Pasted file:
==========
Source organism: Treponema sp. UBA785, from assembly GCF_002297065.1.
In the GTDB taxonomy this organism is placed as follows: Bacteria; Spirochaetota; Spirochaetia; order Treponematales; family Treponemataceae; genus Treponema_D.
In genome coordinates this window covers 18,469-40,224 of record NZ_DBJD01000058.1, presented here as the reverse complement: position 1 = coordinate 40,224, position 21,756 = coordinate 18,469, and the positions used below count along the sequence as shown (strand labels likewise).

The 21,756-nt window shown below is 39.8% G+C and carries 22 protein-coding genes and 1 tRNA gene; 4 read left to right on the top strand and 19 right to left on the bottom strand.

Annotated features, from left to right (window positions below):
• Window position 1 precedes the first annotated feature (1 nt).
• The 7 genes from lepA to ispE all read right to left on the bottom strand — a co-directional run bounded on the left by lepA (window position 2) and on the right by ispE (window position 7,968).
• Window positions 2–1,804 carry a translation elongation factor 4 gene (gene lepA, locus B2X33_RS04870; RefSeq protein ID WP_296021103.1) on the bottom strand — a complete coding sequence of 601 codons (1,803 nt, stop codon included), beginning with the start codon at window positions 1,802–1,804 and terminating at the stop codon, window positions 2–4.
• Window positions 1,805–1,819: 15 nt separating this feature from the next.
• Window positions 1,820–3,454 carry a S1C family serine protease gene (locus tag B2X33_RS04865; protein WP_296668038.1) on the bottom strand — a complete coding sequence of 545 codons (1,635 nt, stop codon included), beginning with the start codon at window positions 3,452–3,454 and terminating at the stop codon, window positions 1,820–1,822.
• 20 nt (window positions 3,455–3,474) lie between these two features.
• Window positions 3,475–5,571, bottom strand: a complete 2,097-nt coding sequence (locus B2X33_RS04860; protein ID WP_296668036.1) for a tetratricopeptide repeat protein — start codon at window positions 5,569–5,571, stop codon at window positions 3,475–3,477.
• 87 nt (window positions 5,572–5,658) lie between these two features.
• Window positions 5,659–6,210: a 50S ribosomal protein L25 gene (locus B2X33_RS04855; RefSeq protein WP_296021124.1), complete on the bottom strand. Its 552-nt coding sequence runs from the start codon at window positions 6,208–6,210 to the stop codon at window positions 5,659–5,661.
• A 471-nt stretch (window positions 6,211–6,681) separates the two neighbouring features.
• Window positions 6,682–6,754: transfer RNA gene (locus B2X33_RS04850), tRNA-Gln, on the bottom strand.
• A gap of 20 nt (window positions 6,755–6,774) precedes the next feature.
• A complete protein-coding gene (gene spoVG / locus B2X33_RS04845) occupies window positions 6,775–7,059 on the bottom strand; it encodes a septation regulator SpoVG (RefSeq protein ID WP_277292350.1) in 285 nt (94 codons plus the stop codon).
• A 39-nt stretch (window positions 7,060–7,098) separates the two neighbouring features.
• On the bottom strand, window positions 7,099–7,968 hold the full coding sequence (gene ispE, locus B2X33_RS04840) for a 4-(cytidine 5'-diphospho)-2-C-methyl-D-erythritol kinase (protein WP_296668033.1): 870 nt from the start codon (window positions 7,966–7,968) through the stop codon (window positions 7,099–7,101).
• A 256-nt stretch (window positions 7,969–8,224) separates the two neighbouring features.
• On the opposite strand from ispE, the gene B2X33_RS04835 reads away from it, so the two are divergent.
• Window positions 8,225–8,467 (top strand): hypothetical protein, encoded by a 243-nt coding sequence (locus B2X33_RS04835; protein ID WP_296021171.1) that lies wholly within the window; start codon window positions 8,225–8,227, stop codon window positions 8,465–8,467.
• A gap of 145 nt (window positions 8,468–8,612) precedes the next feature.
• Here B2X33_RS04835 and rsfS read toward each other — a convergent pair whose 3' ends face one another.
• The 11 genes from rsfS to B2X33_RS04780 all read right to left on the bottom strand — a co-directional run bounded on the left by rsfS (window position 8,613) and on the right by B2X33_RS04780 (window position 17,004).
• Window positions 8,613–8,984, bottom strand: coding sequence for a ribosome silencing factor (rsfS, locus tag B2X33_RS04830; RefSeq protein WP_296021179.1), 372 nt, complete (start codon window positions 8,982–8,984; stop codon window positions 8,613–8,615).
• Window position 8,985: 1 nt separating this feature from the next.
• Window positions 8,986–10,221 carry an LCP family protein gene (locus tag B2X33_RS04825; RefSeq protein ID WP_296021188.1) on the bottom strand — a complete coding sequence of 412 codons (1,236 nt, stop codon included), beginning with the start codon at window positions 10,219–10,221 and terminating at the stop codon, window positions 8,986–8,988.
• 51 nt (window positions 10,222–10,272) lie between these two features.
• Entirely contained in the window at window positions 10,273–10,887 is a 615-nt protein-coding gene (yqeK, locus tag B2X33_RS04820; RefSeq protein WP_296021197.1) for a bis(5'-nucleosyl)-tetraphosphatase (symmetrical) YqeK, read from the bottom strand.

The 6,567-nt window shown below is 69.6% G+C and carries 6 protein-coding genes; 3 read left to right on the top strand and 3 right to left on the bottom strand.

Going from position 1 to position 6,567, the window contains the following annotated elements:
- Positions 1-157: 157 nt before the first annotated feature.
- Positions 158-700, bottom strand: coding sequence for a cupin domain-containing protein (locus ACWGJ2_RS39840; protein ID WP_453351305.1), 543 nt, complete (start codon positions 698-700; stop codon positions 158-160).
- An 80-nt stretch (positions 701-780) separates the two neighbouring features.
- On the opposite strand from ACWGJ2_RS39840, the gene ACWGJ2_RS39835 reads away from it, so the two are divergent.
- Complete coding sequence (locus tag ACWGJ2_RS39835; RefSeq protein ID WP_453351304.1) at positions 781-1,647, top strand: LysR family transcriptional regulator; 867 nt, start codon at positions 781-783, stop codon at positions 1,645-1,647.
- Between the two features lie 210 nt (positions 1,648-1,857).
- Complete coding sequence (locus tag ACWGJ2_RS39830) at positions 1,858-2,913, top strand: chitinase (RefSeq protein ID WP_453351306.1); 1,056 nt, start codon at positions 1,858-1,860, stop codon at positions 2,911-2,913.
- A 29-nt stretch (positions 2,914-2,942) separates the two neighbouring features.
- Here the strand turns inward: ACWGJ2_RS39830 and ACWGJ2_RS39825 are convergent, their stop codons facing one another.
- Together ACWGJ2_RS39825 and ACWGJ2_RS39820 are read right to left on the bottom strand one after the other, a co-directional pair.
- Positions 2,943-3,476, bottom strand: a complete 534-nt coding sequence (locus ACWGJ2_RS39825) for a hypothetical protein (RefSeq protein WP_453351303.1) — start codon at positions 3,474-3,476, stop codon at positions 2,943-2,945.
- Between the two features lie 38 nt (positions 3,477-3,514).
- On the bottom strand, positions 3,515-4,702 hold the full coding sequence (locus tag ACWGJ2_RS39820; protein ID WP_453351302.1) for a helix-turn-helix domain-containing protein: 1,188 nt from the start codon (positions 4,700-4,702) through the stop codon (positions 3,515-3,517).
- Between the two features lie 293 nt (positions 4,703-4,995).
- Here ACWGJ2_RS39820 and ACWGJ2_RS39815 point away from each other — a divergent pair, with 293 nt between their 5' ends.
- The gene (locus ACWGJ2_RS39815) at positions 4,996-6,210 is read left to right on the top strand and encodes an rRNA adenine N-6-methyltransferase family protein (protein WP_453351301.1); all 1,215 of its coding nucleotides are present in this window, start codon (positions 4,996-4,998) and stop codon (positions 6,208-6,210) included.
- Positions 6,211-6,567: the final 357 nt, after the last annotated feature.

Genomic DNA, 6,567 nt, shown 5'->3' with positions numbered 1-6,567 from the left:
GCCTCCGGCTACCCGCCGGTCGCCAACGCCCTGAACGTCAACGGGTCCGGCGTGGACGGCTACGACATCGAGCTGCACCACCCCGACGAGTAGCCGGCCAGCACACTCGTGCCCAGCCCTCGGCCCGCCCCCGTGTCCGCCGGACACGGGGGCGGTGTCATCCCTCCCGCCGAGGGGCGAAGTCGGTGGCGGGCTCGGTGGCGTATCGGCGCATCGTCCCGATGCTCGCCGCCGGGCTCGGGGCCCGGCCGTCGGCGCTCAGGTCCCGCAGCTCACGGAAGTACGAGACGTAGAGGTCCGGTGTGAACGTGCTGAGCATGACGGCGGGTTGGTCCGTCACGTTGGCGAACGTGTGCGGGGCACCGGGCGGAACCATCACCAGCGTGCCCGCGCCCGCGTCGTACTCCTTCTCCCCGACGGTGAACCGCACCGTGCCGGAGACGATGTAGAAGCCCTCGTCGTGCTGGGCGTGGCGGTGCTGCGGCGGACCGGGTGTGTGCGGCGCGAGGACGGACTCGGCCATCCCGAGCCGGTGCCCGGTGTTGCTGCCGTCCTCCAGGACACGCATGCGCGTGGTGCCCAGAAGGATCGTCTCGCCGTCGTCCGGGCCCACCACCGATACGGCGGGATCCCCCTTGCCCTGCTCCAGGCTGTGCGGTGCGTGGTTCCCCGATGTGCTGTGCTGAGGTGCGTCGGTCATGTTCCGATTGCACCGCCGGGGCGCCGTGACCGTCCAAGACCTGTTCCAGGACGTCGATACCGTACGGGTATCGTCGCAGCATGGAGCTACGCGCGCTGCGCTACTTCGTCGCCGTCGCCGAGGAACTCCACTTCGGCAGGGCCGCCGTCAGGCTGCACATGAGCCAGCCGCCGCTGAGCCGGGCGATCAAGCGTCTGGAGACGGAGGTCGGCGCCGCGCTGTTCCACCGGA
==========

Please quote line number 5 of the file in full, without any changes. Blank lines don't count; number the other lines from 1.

Annotated features, from left to right (window positions below):